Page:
Con weighs up his new novel. Extract from Written Off.
Mar 04 2016
Con Buckley checked the word count on his manuscript. The menu bar read 75,069. He typed ‘The End.’ Was it now 75,071 words, or didn’t the sign off figure in the tally? He pulled out his baccy tin and rolled himself a celebratory joint. Just a small one, to mark hitting land. Christ, he’d done it. It was finished. He’d only gone and written a book. In the gathering gloom of the late afternoon his computer screen blazed like the tunnel to Paradise, bathing the shabby furniture of the Kilburn flat in golden effulgence. The End? This was the beginning. Sparking his blunt he scrolled to the title page and highlighted the word count figure. He amended ’00,000’ to read ‘75,000 words’. That would round it off nicely, and account for the title page as well. Immediately he began to fret, not for the first time, that the book might not be long enough. He’d Googled ‘typical novel length’ on numerous occasions and had initially set himself a target of 100,000 words. But some sites said as long as he hit 60,000 words it would be classified as a novel. He certainly didn’t want to fall into ‘novella’ territory but then he didn’t want to run the London Marathon only to finish at Tower Bridge while all of the agents were waiting at Birdcage Walk. In the end he decided his piece of string would be as long as it needed to be. Surely 75,000 words was ample? 80,000 words would have been better though. He took a draw on his micro-joint, sucking the THC deep into his lungs. No – it was finished.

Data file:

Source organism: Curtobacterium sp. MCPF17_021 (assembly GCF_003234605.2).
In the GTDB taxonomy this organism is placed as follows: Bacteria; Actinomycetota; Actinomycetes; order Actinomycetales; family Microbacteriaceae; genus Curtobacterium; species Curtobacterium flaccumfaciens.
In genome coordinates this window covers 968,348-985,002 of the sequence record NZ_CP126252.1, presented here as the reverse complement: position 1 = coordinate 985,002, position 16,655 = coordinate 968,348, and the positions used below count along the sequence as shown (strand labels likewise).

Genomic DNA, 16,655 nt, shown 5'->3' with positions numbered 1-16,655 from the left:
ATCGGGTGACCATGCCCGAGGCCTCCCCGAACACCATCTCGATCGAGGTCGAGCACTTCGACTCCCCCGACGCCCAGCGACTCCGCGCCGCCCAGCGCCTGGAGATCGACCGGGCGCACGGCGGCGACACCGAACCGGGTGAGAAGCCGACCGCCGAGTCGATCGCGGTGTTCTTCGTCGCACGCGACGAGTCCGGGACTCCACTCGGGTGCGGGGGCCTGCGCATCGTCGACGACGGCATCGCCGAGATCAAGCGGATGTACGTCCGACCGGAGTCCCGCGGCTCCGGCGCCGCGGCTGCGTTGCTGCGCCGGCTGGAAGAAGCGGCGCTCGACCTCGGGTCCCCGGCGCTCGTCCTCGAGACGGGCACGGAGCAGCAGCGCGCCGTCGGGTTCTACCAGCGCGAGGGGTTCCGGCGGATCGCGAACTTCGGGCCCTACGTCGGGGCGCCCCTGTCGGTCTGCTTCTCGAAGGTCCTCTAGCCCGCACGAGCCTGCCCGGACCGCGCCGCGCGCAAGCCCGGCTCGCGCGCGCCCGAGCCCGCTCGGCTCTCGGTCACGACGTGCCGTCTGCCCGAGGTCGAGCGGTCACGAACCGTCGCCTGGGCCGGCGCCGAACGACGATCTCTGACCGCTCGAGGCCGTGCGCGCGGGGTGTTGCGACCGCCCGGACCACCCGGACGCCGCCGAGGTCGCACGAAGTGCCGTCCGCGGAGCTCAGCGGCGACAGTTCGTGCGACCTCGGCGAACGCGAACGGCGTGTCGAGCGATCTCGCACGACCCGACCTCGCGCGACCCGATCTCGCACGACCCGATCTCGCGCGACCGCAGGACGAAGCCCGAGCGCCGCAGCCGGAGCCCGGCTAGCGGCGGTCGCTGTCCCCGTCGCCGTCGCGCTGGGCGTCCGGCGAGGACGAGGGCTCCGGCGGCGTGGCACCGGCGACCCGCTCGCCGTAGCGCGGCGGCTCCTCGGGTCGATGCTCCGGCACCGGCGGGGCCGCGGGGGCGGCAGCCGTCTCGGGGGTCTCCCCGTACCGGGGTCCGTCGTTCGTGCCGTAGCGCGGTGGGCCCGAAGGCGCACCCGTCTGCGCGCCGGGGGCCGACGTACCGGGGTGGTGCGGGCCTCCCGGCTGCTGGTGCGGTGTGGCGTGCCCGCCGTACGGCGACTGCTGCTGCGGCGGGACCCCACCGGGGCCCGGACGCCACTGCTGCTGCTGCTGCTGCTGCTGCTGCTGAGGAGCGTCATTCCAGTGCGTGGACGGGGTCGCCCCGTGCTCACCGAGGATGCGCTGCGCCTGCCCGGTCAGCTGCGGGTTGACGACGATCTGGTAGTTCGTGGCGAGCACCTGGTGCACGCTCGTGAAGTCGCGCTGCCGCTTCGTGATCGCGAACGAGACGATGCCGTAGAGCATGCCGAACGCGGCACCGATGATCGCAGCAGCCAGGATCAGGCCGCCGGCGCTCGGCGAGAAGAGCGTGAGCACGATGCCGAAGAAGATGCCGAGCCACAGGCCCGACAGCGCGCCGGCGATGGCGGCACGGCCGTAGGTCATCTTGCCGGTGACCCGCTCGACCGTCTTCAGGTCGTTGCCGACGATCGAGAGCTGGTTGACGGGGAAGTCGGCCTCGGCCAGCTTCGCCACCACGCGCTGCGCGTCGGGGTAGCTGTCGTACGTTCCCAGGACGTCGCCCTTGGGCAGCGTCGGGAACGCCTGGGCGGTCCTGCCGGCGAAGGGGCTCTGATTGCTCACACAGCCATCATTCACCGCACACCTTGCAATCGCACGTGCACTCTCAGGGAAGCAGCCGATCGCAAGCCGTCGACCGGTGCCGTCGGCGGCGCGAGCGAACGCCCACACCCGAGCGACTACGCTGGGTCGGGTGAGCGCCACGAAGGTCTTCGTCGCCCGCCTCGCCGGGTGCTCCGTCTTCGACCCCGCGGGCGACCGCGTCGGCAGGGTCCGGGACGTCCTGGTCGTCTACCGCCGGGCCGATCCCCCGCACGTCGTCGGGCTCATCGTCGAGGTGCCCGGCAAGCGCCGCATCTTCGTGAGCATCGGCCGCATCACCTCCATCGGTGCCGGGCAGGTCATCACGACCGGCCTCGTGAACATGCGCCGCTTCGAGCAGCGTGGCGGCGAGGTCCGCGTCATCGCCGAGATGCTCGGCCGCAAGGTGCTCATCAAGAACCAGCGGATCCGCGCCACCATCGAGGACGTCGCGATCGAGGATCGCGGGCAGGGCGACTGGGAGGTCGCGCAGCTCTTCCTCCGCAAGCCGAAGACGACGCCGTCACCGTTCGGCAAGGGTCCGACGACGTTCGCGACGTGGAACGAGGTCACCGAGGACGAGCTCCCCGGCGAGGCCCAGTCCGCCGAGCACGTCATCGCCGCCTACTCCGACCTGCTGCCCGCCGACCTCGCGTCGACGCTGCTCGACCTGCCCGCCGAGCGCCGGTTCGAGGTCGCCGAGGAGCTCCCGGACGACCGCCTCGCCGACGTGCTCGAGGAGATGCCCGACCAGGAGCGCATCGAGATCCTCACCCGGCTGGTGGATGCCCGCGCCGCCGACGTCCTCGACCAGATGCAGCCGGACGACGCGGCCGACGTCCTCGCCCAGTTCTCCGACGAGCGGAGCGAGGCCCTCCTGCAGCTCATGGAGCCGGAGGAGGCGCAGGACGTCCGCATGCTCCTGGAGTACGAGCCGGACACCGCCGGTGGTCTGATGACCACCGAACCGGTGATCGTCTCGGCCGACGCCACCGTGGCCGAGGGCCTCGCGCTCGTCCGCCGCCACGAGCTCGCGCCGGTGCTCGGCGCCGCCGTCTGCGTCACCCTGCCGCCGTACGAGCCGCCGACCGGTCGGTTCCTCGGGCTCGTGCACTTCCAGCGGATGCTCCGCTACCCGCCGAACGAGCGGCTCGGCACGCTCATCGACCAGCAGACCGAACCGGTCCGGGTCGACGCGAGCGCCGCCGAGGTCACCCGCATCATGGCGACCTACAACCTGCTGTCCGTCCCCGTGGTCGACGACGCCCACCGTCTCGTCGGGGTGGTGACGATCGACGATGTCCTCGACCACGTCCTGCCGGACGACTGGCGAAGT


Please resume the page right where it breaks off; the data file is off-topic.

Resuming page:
Anyway, describing his work purely in terms of its length – ’75,000 words’ – struck him as being inadequate and misleading. Why not 448 KB as a measure? It was equally descriptive in a factual sense. Or 426,542 characters (with spaces)? Or 297 pages? They denoted size, but what else? It was like quoting a woman’s vital statistics. You say 36-24-36 and it’s a combination that automatically unlocks an image of a beautiful, young, curvaceous and nubile goddess. Add your own hair colour. But that was crazy because 36-24-36 could also adequately describe a 90-year old wizened leper dwarf with one leg. What about the value of what he’d produced? They didn’t ask you to start giving them information on that. Never mind the quality, feel the width. And as for all that crap on presentation formats he’d had to research – how tiresome had that been? Times New Roman, 12 point, double-spaced lines, page numbers, title on every page, indentations and start a new para for each speaker. Well, tick those boxes. They wouldn’t catch him out on any of that.